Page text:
The Pros and Cons of the San Antonio Spurs pursuing Myles Turner

Myles Turner
Myles Turner / Justin Casterline/GettyImages
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San Antonio Spurs
Myles Turner, Jakob Poeltl / Dylan Buell/GettyImages

Con 1. The Fading Two Big Lineup

Coach Gregg Popovich has a long history of playing lineups that feature two big men but has wisely accepted that those lineups aren’t nearly as effective in today’s NBA. By acquiring Turner, San Antonio would likely be committing to playing with two bigs for at least the next season and a half with both Turner and Jakob Poeltl under contract through 2023.

There’s no guarantee that they’d even be able to effectively play well together. In fact, they could be best served playing as the sole big man on the court. That would also be a possibility in San Antonio, with the two of them starting and playing the first six minutes of each half together before then splitting minutes at center the rest of the time.

That would effectively eliminate minutes for Drew Eubanks, which could be seen as a positive at this point, and would enable the Spurs to maximize both Turner and Poeltl. Still, it would limit both of their minutes, which would be a definite drawback of trading for Turner.

Pro 2. The San Antonio Spurs Would Get Frontcourt Help

Were San Antonio to trade for Turner, he’d provide them with an obvious talent upgrade in the frontcourt. The 25-year-old is currently averaging a terrific 12.5 points, 7.5 rebounds, 2.8 blocks, and is shooting 39.5 % from 3 on 4.6 attempts per game. Moreover, his shooting ability could help make his fit with Jakob Poeltl in the starting lineup more feasible than it otherwise might be, considering both are centers.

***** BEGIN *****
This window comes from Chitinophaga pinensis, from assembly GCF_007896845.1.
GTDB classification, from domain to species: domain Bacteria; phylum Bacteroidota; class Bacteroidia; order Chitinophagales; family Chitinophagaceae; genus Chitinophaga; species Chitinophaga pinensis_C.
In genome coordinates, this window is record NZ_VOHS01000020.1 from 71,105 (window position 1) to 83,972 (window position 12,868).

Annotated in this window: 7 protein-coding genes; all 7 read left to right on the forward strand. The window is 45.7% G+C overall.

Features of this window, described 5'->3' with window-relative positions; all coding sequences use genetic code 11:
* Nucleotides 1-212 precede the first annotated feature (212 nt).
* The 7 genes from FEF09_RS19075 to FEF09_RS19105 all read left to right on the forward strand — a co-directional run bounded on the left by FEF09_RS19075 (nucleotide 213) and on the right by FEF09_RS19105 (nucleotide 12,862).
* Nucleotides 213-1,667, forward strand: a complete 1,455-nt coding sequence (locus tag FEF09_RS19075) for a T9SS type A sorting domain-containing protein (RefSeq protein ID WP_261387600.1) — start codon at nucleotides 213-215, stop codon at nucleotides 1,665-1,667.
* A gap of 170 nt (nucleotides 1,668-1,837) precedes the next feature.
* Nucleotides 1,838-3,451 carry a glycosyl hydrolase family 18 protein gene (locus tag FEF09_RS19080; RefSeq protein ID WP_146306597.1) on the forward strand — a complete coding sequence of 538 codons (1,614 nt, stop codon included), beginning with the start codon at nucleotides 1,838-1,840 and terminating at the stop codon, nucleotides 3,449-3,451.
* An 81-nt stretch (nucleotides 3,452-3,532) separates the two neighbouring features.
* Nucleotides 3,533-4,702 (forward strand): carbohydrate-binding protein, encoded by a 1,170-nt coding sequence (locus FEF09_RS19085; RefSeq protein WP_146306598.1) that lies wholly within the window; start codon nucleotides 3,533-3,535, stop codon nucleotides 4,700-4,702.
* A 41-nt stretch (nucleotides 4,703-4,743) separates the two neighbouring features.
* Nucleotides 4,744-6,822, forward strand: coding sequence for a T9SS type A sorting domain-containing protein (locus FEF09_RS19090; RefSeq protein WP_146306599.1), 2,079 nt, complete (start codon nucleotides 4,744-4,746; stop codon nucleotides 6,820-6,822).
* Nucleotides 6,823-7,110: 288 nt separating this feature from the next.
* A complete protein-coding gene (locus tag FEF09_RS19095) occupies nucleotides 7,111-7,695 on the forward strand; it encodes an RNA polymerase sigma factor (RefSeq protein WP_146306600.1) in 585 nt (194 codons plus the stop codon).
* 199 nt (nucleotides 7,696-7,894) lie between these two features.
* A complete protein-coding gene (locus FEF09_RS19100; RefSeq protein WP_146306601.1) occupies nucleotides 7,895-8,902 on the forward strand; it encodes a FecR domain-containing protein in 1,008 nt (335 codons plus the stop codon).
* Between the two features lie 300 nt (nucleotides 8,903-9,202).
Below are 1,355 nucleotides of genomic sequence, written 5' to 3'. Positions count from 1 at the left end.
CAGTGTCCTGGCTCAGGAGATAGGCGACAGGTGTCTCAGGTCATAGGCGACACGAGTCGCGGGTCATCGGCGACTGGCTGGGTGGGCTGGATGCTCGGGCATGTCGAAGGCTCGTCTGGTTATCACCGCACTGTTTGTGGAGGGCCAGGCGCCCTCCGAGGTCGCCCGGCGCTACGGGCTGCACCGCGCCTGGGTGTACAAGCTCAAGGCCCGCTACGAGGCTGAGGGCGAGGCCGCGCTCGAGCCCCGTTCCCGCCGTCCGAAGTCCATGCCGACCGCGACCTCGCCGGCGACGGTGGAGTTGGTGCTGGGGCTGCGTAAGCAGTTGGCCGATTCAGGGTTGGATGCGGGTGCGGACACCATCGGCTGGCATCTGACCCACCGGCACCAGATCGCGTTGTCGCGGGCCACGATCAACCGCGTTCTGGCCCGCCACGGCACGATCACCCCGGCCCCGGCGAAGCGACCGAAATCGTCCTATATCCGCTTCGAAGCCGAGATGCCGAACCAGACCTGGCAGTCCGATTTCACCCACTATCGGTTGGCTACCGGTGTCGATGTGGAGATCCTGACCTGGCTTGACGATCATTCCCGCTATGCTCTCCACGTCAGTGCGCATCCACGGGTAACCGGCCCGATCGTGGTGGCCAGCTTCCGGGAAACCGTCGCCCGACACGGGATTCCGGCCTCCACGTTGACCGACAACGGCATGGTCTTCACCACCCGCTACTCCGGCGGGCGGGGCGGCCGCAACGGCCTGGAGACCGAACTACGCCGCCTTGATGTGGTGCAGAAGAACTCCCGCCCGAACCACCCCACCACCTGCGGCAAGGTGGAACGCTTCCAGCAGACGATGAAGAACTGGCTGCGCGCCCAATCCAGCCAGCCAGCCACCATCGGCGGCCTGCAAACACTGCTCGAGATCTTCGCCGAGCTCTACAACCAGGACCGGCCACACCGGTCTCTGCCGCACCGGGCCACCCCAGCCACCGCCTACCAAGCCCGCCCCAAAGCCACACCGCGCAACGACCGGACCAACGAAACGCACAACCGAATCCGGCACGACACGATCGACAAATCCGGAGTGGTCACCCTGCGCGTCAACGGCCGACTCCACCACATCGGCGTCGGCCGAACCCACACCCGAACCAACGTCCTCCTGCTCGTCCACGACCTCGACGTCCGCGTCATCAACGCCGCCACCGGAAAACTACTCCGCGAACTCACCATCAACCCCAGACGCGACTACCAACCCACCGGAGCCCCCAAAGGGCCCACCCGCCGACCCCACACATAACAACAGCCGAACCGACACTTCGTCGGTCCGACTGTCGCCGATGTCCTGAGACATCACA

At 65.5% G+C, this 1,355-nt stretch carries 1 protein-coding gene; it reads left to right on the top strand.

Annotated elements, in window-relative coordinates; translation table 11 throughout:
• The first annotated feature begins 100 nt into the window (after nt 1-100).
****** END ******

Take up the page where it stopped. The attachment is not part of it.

The addition of Turner would also allow for Keldon Johnson to slide down and play small forward, his natural position, as well as push Doug McDermott to the bench, which could help the bench out. As for fit, his rim protection, along with Poeltl, could help San Antonio form a proverbial wall around the basket, making it much harder for teams to score in the paint.

Offensively, he could provide Dejounte Murray and Derrick White with a pick and pop option as well as a lob threat. Murray, in particular, is effective creating easy baskets for floor spacing bigs, dating back to LaMarcus Aldridge and could help Turner fit in on the offensive end.